Medical devices like artificial hips and pacemakers can save or extend lives, or improve the quality of life for many people. However, medical devices can also be poorly designed, break or fail. If the device is defective or poorly designed and causes injury, you may have a good case for either a defective product claim and/or medical malpractice. The legal basis for each is slightly different, but medical malpractice lawyers can help sort that out for you.
What’s a Medical Device?
The US Food and Drug Administration (FDA) has the responsibility to ensure medical devices are safe before they are released for marketing. Medical devices fall into three classes:
- Class I includes devices that are important to treatment, like scalpels and surgical gloves, but that are unlikely to cause serious injury if they break or fail.
- Class II includes devices that are important to treatment but that – if used correctly – are unlikely to cause serious injury, like surgical pumps or powered wheelchairs.
- Class III devices are the most important, as they support or sustain human life. They include pacemakers and bone implants. Failure of these devices may cause serious injury or death.
The FDA’s Role
The FDA finds out about defective medical devices in a number of ways. It may conduct its own investigation. A medical device manufacturer may notify the FDA directly. Reports from physicians may trigger an investigation. After the FDA conducts an investigation it may recall the device at the wholesale level to get it off the market. For more serious recalls, the FDA will recall the device from retail stores and notify patients as well. With implanted devices, this may mean the patient must have surgery to remove the defective device.
When a Device is Recalled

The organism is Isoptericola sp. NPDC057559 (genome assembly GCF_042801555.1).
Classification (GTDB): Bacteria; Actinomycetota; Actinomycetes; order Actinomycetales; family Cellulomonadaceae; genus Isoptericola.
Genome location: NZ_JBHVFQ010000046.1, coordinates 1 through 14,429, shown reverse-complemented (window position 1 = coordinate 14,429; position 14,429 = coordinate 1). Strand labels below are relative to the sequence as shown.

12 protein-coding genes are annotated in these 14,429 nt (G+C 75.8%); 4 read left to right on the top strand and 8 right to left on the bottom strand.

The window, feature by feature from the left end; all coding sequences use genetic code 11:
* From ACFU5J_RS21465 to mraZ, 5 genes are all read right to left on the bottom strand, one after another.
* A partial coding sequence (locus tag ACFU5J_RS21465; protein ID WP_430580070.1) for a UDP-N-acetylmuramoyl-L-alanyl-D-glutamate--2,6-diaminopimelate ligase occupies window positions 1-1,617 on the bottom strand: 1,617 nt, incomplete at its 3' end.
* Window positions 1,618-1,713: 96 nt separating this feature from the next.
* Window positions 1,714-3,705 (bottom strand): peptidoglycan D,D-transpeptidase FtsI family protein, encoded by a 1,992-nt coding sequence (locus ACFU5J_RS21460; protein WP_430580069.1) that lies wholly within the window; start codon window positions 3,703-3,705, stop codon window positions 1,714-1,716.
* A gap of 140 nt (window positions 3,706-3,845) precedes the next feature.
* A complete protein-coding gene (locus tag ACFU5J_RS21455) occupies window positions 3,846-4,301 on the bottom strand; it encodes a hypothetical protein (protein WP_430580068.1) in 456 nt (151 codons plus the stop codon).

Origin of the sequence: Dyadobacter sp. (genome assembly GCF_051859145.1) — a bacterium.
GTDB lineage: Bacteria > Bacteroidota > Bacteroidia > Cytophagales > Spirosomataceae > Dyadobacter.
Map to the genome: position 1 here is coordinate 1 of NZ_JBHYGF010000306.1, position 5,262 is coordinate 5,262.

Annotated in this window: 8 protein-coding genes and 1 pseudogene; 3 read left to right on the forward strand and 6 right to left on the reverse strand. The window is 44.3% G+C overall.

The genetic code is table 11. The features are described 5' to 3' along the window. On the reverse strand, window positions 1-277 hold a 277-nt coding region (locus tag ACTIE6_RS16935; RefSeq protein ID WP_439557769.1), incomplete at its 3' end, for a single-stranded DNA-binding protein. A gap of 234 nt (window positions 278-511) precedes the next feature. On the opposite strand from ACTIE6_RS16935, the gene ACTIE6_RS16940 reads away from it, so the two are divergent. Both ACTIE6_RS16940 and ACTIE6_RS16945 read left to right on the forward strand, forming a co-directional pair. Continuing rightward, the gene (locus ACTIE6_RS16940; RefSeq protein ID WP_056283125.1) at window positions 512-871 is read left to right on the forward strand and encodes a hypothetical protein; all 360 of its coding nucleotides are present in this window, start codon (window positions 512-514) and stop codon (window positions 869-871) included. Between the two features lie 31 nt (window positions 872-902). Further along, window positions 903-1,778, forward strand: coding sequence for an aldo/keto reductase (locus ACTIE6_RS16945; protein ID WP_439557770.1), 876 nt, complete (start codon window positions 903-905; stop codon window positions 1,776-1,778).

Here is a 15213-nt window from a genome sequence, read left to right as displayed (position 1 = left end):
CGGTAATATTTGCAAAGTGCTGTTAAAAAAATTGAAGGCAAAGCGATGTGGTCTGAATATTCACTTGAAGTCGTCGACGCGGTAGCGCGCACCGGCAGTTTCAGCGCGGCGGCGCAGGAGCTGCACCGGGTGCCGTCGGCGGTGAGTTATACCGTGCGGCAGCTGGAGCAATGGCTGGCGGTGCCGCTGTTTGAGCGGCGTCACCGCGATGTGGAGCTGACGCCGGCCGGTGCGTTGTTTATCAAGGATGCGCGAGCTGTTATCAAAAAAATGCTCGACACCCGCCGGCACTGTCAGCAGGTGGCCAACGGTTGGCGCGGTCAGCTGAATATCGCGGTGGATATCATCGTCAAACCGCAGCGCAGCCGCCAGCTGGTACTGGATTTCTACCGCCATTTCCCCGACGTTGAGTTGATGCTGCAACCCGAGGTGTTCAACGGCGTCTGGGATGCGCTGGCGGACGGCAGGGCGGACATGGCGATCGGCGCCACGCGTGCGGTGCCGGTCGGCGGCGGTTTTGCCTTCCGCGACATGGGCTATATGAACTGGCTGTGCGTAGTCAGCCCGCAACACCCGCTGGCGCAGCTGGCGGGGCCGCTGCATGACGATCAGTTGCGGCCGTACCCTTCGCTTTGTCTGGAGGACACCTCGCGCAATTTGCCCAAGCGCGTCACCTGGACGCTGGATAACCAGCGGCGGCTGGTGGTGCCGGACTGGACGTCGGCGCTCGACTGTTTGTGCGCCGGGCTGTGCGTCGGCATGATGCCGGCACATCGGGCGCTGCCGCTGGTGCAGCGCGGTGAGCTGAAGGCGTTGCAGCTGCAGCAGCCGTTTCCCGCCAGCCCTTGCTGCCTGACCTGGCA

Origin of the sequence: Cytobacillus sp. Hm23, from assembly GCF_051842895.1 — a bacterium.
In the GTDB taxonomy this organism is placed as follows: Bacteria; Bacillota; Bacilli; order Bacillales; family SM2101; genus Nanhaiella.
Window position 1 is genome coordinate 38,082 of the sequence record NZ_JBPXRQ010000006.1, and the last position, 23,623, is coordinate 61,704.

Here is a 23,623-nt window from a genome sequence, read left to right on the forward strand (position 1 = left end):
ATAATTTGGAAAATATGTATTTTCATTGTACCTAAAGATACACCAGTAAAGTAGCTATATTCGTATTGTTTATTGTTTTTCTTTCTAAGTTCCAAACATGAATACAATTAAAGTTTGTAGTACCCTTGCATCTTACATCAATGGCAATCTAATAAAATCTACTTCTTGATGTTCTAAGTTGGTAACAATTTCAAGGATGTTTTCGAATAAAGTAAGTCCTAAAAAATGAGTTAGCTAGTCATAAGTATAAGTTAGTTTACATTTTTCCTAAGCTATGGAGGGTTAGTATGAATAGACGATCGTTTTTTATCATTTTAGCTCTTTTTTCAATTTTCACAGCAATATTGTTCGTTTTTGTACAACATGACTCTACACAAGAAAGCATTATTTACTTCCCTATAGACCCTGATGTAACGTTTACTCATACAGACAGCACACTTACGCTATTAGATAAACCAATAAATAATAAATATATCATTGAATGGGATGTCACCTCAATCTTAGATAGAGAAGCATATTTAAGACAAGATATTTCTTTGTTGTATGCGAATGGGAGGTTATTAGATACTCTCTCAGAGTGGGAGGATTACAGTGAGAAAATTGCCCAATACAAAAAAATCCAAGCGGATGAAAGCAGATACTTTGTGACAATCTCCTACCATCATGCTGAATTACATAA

If you receive notice or otherwise find out your medical device has been recalled, you should contact your doctor, your insurance company and an attorney. Your doctor can help you decide whether the device should be removed and/or replaced. Sometimes the recall requires that a device be fixed rather than removed, or the risk of removing the device is greater than its potential failure. Your insurance company can help determine what is covered if you need additional surgery; you may have out of pocket costs. A malpractice lawyer can help determine whether you have a case against the device manufacturer and whether there is already a class action suit on file.
Medical Device Recalls
Any medical device might be recalled, sometimes years after it was originally released to market. People who have been injured by a defective medical device can bring suit individually or collectively in class action suits. In order to win the case, malpractice lawyers must prove that their clients were directly injured by the defective device or as a result of the defective device, that the device was defective in design or manufacture, or that the marketing was defective. Examples of marketing issues include such things as false advertising or implied warranties. Finally, the defective device or improper marketing must be proven to be the cause of the client’s injury.
The issue of medical device recalls is very complex. A good malpractice lawyer can help you sort through the various aspects of the case and determine whether the device has caused an injury. If there is already a class action suit filed, you can also contact the lawyers for that suit.